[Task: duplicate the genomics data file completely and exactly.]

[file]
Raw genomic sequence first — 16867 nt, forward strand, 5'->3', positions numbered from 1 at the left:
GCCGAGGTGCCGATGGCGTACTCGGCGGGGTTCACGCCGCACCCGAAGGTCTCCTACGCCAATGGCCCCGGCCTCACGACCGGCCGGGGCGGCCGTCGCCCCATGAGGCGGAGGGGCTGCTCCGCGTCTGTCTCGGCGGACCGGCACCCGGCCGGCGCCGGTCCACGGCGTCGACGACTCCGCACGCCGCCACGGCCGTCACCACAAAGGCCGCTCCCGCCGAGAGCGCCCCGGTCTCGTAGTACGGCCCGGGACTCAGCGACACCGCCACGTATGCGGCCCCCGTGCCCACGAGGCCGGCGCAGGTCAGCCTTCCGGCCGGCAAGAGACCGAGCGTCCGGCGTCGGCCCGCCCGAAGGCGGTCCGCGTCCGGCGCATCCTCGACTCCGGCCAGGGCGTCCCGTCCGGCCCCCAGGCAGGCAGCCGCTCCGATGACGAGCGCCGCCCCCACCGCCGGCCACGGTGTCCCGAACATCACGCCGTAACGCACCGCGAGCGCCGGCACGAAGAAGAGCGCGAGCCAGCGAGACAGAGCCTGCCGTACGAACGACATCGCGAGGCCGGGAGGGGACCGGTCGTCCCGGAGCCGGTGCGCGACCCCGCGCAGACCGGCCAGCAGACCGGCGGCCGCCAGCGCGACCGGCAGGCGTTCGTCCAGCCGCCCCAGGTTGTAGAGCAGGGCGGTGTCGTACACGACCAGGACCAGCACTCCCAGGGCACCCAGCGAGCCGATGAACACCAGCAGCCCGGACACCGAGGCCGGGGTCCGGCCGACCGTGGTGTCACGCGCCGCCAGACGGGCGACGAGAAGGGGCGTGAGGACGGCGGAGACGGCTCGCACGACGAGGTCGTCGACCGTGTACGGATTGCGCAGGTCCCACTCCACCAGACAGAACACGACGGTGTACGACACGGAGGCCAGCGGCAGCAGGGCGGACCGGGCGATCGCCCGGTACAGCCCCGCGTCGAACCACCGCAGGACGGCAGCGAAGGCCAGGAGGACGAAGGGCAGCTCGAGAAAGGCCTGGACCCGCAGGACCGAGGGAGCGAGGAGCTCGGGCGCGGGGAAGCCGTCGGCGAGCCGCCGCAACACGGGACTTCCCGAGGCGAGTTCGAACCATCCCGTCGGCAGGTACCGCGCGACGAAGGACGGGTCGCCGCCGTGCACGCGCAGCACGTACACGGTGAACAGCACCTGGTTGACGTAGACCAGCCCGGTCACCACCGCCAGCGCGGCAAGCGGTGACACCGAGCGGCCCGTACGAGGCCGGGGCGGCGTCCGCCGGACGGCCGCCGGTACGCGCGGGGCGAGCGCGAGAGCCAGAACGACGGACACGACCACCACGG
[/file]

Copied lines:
Raw genomic sequence first — 16867 nt, forward strand, 5'->3', positions numbered from 1 at the left:
GCCGAGGTGCCGATGGCGTACTCGGCGGGGTTCACGCCGCACCCGAAGGTCTCCTACGCCAATGGCCCCGGCCTCACGACCGGCCGGGGCGGCCGTCGCCCCATGAGGCGGAGGGGCTGCTCCGCGTCTGTCTCGGCGGACCGGCACCCGGCCGGCGCCGGTCCACGGCGTCGACGACTCCGCACGCCGCCACGGCCGTCACCACAAAGGCCGCTCCCGCCGAGAGCGCCCCGGTCTCGTAGTACGGCCCGGGACTCAGCGACACCGCCACGTATGCGGCCCCCGTGCCCACGAGGCCGGCGCAGGTCAGCCTTCCGGCCGGCAAGAGACCGAGCGTCCGGCGTCGGCCCGCCCGAAGGCGGTCCGCGTCCGGCGCATCCTCGACTCCGGCCAGGGCGTCCCGTCCGGCCCCCAGGCAGGCAGCCGCTCCGATGACGAGCGCCGCCCCCACCGCCGGCCACGGTGTCCCGAACATCACGCCGTAACGCACCGCGAGCGCCGGCACGAAGAAGAGCGCGAGCCAGCGAGACAGAGCCTGCCGTACGAACGACATCGCGAGGCCGGGAGGGGACCGGTCGTCCCGGAGCCGGTGCGCGACCCCGCGCAGACCGGCCAGCAGACCGGCGGCCGCCAGCGCGACCGGCAGGCGTTCGTCCAGCCGCCCCAGGTTGTAGAGCAGGGCGGTGTCGTACACGACCAGGACCAGCACTCCCAGGGCACCCAGCGAGCCGATGAACACCAGCAGCCCGGACACCGAGGCCGGGGTCCGGCCGACCGTGGTGTCACGCGCCGCCAGACGGGCGACGAGAAGGGGCGTGAGGACGGCGGAGACGGCTCGCACGACGAGGTCGTCGACCGTGTACGGATTGCGCAGGTCCCACTCCACCAGACAGAACACGACGGTGTACGACACGGAGGCCAGCGGCAGCAGGGCGGACCGGGCGATCGCCCGGTACAGCCCCGCGTCGAACCACCGCAGGACGGCAGCGAAGGCCAGGAGGACGAAGGGCAGCTCGAGAAAGGCCTGGACCCGCAGGACCGAGGGAGCGAGGAGCTCGGGCGCGGGGAAGCCGTCGGCGAGCCGCCGCAACACGGGACTTCCCGAGGCGAGTTCGAACCATCCCGTCGGCAGGTACCGCGCGACGAAGGACGGGTCGCCGCCGTGCACGCGCAGCACGTACACGGTGAACAGCACCTGGTTGACGTAGACCAGCCCGGTCACCACCGCCAGCGCGGCAAGCGGTGACACCGAGCGGCCCGTACGAGGCCGGGGCGGCGTCCGCCGGACGGCCGCCGGTACGCGCGGGGCGAGCGCGAGAGCCAGAACGACGGACACGACCACCACGG